Friday 18 October 2019

Iranian Culture and Traditions

From prehistoric to modern Islamic times, the people of Persia have intrigued and help develop the greater consciousness of our world as a whole.



Located in western Asia, the Islamic Republic of Iran is the second largest country in the Middle East. It was historically the site of some of the world's oldest civilizations . Rich with history and diversity, the name “ Iran" is often interchanged with " Persia ". This is because the majority of the population in modern day Iran are part of the Persian ethnicity, which is mainly set apart through their language. There are many other languages spoken in Iran as well, including Gilaki, Mazandarani, and Azerbaijani. Another reason why the terms Iran and Persia are interchanged so frequently is because of the powerful kingdoms and empires of ancient Persia that dominated the region, which was centered within what would eventually become the modern-day country of Iran.

Cultural Significance

As one of the oldest civilizations in the world, Iranians and Persians have contributed much to the historical timeline of mankind. They had a huge hand in developing the textile industry, which commenced in the region as early as the Neolithic Era. In modern times, Iranian craftspeople are quite famous for their beautiful, and elaborately designed, Persian rugs and carpets. Iranians were also said to have given the world such delicacies as ice cream, cookies, and wine. Private banking was first developed in Persia over 2,000 years ago, as were standardized weights, money, and measures. In 537 BC, Cyrus the Great created a written declaration of human rights. Following him, King Darius I had a far-reaching human rights charter written only shortly thereafter. These are among the earliest human rights documents to be discovered to date.


With such a long history, the architecture of Iran has changed drastically over the many different historical eras and ruling Iranian dynasties. Considered unique to their culture, the architecture of Iran can broadly be divided into two groups:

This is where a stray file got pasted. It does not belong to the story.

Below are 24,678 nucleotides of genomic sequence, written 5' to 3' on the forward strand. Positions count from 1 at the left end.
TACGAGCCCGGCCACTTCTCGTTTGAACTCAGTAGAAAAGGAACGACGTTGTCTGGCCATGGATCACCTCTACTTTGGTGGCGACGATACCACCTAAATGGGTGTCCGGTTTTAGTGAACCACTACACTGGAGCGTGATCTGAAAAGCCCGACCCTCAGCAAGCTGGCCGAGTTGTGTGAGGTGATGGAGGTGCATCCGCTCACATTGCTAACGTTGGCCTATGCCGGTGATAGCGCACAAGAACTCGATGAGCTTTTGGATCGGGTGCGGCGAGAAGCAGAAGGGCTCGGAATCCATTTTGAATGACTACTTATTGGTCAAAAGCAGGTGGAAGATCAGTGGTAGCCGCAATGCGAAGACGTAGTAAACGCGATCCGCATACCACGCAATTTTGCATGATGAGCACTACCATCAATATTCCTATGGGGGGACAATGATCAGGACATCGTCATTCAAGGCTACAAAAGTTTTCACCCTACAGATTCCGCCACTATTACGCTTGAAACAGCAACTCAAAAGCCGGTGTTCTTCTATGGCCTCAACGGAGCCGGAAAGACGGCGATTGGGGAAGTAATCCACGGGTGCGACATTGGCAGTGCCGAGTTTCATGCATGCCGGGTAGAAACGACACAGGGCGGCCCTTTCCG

Zoroastrian (or Pre-Islamic) and Islamic. Some of the most famous Zoroastrian buildings included the Persepolis, which was burned down by Alexander the Great, the Naqsh-e Rustam, an ancient necropolis with elaborate rock reliefs etched into the cliff-face dating as far back at 1000 BC, and the ancient cities of Pasargadae and Hatra. Notable Islamic buildings include the Naqshe Jahan Square, the Goharshad Mosque, and the Jamkaran Mosque. Like many other cultures, many of Iran's traditional buildings had cosmic themes, as well natural and calligraphy-ornamented motifs.


Iranian cuisine is highly varied, with its influences being sourced from those of many other great culinary traditions, including those of Greece,Turkey, Azerbaijan, and India. Due to ancient trading routes, Iranians had access to such exotic ingredients as mint, basil, sesame, and pistachios well before they had the means to cultivate them. Nowadays, Iranian staple foods are rice and bread dishes, and typical spices include saffron, cinnamon, and parsley. Most meals are a balance of different food dishes. Some typical Persian dishes are chelow kabab (their national dish, consisting of aromatic rice with roasted meat), kuku (a vegetable soufflé), and khoresh, a thick stew served over rice. Unlike many Western countries, the largest meal of the day takes place in the early afternoon.

By Iris Ho

•Culled from

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